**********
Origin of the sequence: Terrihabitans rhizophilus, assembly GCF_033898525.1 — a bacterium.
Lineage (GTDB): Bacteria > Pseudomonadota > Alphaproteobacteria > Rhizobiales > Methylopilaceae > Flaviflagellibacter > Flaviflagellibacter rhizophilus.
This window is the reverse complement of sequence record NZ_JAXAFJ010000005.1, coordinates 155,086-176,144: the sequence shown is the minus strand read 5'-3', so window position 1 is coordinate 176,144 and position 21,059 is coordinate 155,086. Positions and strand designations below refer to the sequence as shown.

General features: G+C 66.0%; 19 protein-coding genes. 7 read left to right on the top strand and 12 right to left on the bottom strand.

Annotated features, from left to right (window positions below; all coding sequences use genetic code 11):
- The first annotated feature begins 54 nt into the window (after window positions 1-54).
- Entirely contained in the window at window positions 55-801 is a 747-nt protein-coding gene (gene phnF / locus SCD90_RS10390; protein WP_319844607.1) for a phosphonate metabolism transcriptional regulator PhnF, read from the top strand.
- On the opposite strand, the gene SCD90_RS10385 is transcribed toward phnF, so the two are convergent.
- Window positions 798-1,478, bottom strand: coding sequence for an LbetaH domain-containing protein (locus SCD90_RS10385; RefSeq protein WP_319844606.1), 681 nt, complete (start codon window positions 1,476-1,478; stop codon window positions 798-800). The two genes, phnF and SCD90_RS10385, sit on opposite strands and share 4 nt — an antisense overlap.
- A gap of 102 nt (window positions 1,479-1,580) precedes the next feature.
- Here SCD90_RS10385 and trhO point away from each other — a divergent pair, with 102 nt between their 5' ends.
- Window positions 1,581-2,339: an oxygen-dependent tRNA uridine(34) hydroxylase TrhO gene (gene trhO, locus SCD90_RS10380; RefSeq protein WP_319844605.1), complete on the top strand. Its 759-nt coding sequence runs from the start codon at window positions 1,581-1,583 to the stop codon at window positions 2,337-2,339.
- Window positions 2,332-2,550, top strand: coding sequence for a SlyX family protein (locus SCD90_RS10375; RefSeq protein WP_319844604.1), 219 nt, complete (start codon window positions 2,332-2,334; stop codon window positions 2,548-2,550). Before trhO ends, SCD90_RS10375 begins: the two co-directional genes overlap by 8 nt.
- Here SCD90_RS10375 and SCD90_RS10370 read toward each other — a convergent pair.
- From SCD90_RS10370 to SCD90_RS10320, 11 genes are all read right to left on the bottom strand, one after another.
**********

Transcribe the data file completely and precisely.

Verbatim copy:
Origin of the sequence: Terrihabitans rhizophilus, assembly GCF_033898525.1 — a bacterium.
Lineage (GTDB): Bacteria > Pseudomonadota > Alphaproteobacteria > Rhizobiales > Methylopilaceae > Flaviflagellibacter > Flaviflagellibacter rhizophilus.
This window is the reverse complement of sequence record NZ_JAXAFJ010000005.1, coordinates 155,086-176,144: the sequence shown is the minus strand read 5'-3', so window position 1 is coordinate 176,144 and position 21,059 is coordinate 155,086. Positions and strand designations below refer to the sequence as shown.

General features: G+C 66.0%; 19 protein-coding genes. 7 read left to right on the top strand and 12 right to left on the bottom strand.

Annotated features, from left to right (window positions below; all coding sequences use genetic code 11):
- The first annotated feature begins 54 nt into the window (after window positions 1-54).
- Entirely contained in the window at window positions 55-801 is a 747-nt protein-coding gene (gene phnF / locus SCD90_RS10390; protein WP_319844607.1) for a phosphonate metabolism transcriptional regulator PhnF, read from the top strand.
- On the opposite strand, the gene SCD90_RS10385 is transcribed toward phnF, so the two are convergent.
- Window positions 798-1,478, bottom strand: coding sequence for an LbetaH domain-containing protein (locus SCD90_RS10385; RefSeq protein WP_319844606.1), 681 nt, complete (start codon window positions 1,476-1,478; stop codon window positions 798-800). The two genes, phnF and SCD90_RS10385, sit on opposite strands and share 4 nt — an antisense overlap.
- A gap of 102 nt (window positions 1,479-1,580) precedes the next feature.
- Here SCD90_RS10385 and trhO point away from each other — a divergent pair, with 102 nt between their 5' ends.
- Window positions 1,581-2,339: an oxygen-dependent tRNA uridine(34) hydroxylase TrhO gene (gene trhO, locus SCD90_RS10380; RefSeq protein WP_319844605.1), complete on the top strand. Its 759-nt coding sequence runs from the start codon at window positions 1,581-1,583 to the stop codon at window positions 2,337-2,339.
- Window positions 2,332-2,550, top strand: coding sequence for a SlyX family protein (locus SCD90_RS10375; RefSeq protein WP_319844604.1), 219 nt, complete (start codon window positions 2,332-2,334; stop codon window positions 2,548-2,550). Before trhO ends, SCD90_RS10375 begins: the two co-directional genes overlap by 8 nt.
- Here SCD90_RS10375 and SCD90_RS10370 read toward each other — a convergent pair.
- From SCD90_RS10370 to SCD90_RS10320, 11 genes are all read right to left on the bottom strand, one after another.